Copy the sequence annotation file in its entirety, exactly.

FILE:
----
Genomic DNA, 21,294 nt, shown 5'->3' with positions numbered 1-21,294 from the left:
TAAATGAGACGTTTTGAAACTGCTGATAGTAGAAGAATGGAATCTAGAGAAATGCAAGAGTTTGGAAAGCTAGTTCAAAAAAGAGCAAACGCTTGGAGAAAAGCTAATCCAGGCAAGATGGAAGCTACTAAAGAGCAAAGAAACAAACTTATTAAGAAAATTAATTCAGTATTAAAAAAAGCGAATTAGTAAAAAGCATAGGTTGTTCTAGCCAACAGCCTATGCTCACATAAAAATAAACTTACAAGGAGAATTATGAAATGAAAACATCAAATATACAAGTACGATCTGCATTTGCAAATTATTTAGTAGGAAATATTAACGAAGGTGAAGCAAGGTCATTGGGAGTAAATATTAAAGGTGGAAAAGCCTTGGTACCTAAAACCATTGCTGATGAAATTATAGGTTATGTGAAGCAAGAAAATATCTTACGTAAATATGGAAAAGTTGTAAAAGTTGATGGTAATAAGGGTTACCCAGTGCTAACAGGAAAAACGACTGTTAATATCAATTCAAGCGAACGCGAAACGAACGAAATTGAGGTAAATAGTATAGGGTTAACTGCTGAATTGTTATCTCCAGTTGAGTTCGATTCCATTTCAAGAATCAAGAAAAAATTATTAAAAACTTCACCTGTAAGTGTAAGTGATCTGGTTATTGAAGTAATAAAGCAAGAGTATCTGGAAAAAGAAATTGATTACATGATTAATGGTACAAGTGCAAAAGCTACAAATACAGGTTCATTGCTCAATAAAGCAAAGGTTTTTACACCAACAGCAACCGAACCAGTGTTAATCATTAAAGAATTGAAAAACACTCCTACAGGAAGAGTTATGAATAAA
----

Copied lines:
Genomic DNA, 21,294 nt, shown 5'->3' with positions numbered 1-21,294 from the left:
TAAATGAGACGTTTTGAAACTGCTGATAGTAGAAGAATGGAATCTAGAGAAATGCAAGAGTTTGGAAAGCTAGTTCAAAAAAGAGCAAACGCTTGGAGAAAAGCTAATCCAGGCAAGATGGAAGCTACTAAAGAGCAAAGAAACAAACTTATTAAGAAAATTAATTCAGTATTAAAAAAAGCGAATTAGTAAAAAGCATAGGTTGTTCTAGCCAACAGCCTATGCTCACATAAAAATAAACTTACAAGGAGAATTATGAAATGAAAACATCAAATATACAAGTACGATCTGCATTTGCAAATTATTTAGTAGGAAATATTAACGAAGGTGAAGCAAGGTCATTGGGAGTAAATATTAAAGGTGGAAAAGCCTTGGTACCTAAAACCATTGCTGATGAAATTATAGGTTATGTGAAGCAAGAAAATATCTTACGTAAATATGGAAAAGTTGTAAAAGTTGATGGTAATAAGGGTTACCCAGTGCTAACAGGAAAAACGACTGTTAATATCAATTCAAGCGAACGCGAAACGAACGAAATTGAGGTAAATAGTATAGGGTTAACTGCTGAATTGTTATCTCCAGTTGAGTTCGATTCCATTTCAAGAATCAAGAAAAAATTATTAAAAACTTCACCTGTAAGTGTAAGTGATCTGGTTATTGAAGTAATAAAGCAAGAGTATCTGGAAAAAGAAATTGATTACATGATTAATGGTACAAGTGCAAAAGCTACAAATACAGGTTCATTGCTCAATAAAGCAAAGGTTTTTACACCAACAGCAACCGAACCAGTGTTAATCATTAAAGAATTGAAAAACACTCCTACAGGAAGAGTTATGAATAAA